Sermon on the Day Before Thanksgiving

Jane Strohl
Sermon for PLTS Chapel—November 22, 2000

Readings:
Joel 2: 21-27
Psalm 126
Matthew 6: 25-34

It’s my turn to provide a green vegetable dish for Thanksgiving, so there I was in Albertson’s with my eight boxes of frozen spinach and two heads of celery. Look at those lines; why this could be the dance floor at the Saddle Rack Club; all those carts doing the boot-scooting boogie back and forth but ending up right where they started—far from the check-out stand. The store is in a great neighborhood, and the clientele reflected its full ethnic diversity. A lot of these folks and their forebears clearly wrote a chapter in American history far different from that of the Massachusetts Bay Colony pilgrims. Nonetheless, it looked like the vast majority was planning to eat turkey with the traditional fixings on Thursday.

Thanksgiving is an awkward celebration in some ways. It is, as the ecclesially right-minded insist, not a religious holiday but a civil one. And Christian churches need tread with care; we must not pander to nationalist sentiments when our first loyalty is to Christ and His body. But Thanksgiving is not the Fourth of July either when it comes to patriotism; it’s “My Country ‘Tis of Thee” versus “The Stars and Stripes Forever.” So rather than sit on a blanket under the stars, oohing and aahing over fireworks, a good number of us will hear the president’s reverential message to the people over the airwaves and then take our place in church. If the American flag were ever a fit liturgical accessory, this, it seems, would be the moment. For many this situation is awkward, a scarcely veiled chauvinism; for just as many it is not awkward: why wouldn’t God bless our community, our nation? Don’t we regularly reap a harvest of plenty and security? Haven’t we reason to echo the psalmist, “The Lord has done great things for us, and we rejoiced”?

Luther’s doctrine of the two kingdoms, or better translated, the twofold reign of God, is helpful here, I think. Of course you have a primary vocation as a hearer and proclaimer of the Gospel, but that good news and its life-giving possibilities come to us as particular persons within particular communities. Our discipleship unfolds as part of multiple stories—born into a family line, baptized into the people of God, enrolled as citizens of this republic.

Martin Marty in his essay “Public Religion: The Republican Banquet” offers a helpful analysis of the role of religion in our civil life. He writes: “First, the American laity, often without benefit of clergy, as it were, came to differentiate sharply between what we may call ordering faith and saving faith… Alexis de Tocqueville came close to developing the new public distinction when he remembered that society itself, having ‘no future life to hope for or to fear,’ was not in the business of providing salvation. For that reason, individual citizens banded into groups where ‘each sect adores the Deity in its own peculiar manner, but all sects preach the same moral law in the name of God.’ The essentials of all religions served well enough to order government, but they did not save souls, make sad hearts glad, give people wholeness, or provide them with the kind of identity and semse of belonging they craved. For salvation, then, millions of Americans kept on making their choice of the ‘best and only true sect’ for themselves… ”Ordering and saving faith, related but not identical; to collapse them, to confuse the two kingdoms, is no more the American way than Luther’s way. And abandoning the one for the other is not legitimate either.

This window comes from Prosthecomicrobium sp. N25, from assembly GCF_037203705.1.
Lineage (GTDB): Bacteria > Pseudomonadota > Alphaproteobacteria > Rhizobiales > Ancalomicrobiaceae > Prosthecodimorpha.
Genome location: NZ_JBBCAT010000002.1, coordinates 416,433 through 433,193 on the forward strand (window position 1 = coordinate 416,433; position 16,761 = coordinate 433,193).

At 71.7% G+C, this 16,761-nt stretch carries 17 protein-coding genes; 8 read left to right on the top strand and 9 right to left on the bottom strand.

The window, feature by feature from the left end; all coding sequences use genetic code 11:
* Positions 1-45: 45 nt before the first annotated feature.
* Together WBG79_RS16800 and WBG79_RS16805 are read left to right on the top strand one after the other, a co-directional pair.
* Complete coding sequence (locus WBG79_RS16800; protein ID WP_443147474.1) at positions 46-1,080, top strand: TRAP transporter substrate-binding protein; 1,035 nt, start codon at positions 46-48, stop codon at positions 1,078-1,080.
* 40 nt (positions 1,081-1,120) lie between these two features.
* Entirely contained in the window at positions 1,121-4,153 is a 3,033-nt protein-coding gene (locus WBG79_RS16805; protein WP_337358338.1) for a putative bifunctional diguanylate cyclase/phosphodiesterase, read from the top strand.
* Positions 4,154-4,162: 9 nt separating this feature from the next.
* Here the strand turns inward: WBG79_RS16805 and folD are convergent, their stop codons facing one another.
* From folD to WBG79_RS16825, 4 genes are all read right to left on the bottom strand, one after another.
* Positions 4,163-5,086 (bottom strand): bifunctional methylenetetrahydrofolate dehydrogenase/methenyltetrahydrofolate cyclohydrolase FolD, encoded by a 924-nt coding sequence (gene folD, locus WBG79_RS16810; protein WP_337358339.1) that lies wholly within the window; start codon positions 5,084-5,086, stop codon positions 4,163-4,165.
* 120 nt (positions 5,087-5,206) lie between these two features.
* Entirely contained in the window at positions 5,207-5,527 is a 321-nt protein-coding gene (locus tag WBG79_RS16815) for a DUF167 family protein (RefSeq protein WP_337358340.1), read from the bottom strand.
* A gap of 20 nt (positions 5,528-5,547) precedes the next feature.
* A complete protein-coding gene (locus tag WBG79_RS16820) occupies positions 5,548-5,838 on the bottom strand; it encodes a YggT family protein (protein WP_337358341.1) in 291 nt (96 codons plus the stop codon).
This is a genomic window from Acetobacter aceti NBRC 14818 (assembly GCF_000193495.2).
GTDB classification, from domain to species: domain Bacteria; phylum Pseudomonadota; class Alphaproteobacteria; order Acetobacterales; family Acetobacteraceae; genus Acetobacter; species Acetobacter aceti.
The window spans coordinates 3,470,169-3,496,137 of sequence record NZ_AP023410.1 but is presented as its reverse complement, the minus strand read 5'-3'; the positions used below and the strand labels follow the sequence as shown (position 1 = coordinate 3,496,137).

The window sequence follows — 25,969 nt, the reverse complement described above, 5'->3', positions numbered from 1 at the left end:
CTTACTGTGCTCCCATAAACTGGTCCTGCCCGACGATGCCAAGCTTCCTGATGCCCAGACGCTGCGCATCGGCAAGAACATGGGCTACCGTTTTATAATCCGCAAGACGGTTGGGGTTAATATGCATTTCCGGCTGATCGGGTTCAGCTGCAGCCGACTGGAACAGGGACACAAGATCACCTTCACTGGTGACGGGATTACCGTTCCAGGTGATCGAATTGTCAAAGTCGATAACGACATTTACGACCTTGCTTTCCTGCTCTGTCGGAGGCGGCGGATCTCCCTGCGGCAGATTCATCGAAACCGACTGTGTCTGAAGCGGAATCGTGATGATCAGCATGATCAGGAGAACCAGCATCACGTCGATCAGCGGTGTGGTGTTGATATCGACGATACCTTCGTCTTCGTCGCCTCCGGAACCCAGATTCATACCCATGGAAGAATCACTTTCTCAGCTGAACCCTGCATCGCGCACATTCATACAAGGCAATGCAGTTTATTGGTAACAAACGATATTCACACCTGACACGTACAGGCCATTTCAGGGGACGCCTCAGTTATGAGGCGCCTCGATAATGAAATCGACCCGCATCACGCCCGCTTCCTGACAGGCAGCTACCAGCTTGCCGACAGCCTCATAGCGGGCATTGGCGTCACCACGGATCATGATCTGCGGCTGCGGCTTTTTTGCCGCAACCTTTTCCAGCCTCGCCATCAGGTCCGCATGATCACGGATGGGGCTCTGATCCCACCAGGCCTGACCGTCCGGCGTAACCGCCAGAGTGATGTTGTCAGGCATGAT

So where does that leave us? Well, eating two feasts. Today we gather at this table where our sins are forgiven, our hearts made glad and our faith strong. We give thanks for the salvation that is ours in Christ Jesus. Tomorrow we gather at tables across these fifty states, neighbors coast-to-coast. We remember who we are; we give thanks for our place and share in God’s creation, as individuals, as communities, and as a nation; we turn to the future chastened and hopeful. It is right to rejoice in this feast of victory and in the Thanksgiving banquet of the republic, for God graces our lives at both.

Amen.